They give in too easily to the trap of “letting kids be kids”, then assume that they will figure it out for themselves.  No…the child's friends, secular movies, tv and music...basically the world...will tell them who they are and it won’t be a Catholic. The family will look nothing like a domestic church.  I know it can be hard work because there are many more avenues that information can be obtained, but it’s not impossible.  I see it in practical terms while watching some of the families I know live out their Catholic faith and vocation.

Jeremiah 21:8 reads, “And to this people you shall say: Thus says the LORD: See, I am giving you a choice between life and death.” In Romans 8:13, St. Paul says “For if you live according to the flesh, you will die, but if by the spirit you put to death the deeds of the body, you will live.” Before anyone can live in the spirit as adults, it must be learned as children from their parents who's first job as guardians is to protect them.  Catholic parents must protect the children lest they become like snowflakes falling into hell (ref. Our Lady of Fatima).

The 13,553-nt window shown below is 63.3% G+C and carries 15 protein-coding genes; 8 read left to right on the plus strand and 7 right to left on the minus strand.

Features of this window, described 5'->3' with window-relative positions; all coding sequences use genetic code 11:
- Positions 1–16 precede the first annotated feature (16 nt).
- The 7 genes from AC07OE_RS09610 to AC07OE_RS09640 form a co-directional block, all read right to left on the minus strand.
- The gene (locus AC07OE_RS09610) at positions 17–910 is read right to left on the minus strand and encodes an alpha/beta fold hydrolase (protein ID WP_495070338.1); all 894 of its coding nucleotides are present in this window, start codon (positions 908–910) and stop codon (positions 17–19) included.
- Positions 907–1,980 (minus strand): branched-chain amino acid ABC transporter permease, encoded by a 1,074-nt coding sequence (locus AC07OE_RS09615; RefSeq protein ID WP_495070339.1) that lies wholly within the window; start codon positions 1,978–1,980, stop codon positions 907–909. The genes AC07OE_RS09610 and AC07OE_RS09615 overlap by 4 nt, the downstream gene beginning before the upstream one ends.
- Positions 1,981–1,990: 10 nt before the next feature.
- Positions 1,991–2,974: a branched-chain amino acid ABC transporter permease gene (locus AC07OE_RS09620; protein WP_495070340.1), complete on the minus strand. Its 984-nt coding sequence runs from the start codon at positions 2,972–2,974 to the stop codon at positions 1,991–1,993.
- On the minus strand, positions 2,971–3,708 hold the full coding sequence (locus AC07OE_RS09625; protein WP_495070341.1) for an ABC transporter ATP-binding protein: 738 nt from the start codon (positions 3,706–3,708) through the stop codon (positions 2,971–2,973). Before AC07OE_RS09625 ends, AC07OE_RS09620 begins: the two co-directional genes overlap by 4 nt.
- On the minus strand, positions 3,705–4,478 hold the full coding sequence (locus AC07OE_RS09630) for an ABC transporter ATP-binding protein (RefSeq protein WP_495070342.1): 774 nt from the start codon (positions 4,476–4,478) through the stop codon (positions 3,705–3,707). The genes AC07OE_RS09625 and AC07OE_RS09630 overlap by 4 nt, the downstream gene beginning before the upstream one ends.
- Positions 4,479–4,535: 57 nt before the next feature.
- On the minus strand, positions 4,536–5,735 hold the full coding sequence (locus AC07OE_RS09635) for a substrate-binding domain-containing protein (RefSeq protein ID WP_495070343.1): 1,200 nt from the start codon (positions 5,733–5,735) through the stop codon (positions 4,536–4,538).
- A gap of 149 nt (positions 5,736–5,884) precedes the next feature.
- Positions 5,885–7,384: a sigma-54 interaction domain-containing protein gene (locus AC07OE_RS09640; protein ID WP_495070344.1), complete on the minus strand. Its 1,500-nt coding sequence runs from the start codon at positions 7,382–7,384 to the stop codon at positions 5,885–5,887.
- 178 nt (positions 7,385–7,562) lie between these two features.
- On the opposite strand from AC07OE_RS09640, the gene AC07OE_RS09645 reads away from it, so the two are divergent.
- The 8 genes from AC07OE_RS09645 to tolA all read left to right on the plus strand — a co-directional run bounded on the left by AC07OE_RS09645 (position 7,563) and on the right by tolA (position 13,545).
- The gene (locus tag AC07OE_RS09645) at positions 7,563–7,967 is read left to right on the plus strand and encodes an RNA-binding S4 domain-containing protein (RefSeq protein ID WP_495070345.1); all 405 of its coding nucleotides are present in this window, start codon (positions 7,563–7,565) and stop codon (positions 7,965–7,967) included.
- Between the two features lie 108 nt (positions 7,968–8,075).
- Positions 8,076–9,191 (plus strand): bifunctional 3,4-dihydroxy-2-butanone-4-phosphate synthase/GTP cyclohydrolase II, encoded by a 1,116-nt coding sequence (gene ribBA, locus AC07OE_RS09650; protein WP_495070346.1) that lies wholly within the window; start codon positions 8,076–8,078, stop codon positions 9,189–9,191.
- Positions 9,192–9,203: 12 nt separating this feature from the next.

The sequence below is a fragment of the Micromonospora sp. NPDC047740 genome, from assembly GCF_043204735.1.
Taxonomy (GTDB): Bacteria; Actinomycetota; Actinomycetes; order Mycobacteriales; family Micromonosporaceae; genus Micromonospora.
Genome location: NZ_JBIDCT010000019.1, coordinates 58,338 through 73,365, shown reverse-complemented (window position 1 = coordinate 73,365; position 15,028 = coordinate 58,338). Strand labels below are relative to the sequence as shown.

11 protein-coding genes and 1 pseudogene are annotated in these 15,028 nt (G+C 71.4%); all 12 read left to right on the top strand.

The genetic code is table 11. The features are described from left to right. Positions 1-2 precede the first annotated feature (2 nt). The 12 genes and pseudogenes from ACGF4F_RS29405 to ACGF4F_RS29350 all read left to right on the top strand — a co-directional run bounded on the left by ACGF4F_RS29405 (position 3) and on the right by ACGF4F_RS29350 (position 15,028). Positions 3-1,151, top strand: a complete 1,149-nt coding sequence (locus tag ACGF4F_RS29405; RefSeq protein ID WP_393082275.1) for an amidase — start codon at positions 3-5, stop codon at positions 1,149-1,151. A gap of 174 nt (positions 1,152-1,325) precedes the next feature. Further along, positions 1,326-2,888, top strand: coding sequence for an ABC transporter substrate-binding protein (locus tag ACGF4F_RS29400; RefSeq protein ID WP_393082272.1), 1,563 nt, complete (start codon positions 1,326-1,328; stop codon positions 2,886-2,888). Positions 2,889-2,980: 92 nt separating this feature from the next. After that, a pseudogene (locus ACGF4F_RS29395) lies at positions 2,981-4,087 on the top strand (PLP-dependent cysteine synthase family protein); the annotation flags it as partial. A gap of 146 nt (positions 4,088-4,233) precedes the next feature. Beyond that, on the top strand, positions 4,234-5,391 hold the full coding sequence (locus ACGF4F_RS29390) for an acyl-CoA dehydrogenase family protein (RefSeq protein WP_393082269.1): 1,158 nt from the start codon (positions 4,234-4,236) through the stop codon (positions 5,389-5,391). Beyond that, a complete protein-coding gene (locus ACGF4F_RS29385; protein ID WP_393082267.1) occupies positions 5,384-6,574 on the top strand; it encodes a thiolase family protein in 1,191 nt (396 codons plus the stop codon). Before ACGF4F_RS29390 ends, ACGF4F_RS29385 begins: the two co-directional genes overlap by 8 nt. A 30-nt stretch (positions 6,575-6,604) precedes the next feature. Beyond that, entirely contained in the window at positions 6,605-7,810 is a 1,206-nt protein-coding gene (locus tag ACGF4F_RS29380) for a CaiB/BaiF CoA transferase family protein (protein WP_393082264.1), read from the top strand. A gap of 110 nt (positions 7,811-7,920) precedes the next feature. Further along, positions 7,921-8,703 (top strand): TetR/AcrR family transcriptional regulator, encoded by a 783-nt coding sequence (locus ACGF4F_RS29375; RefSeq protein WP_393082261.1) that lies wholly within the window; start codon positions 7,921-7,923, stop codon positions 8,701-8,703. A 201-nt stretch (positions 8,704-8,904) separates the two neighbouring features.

Lawrence and Susan Fox said...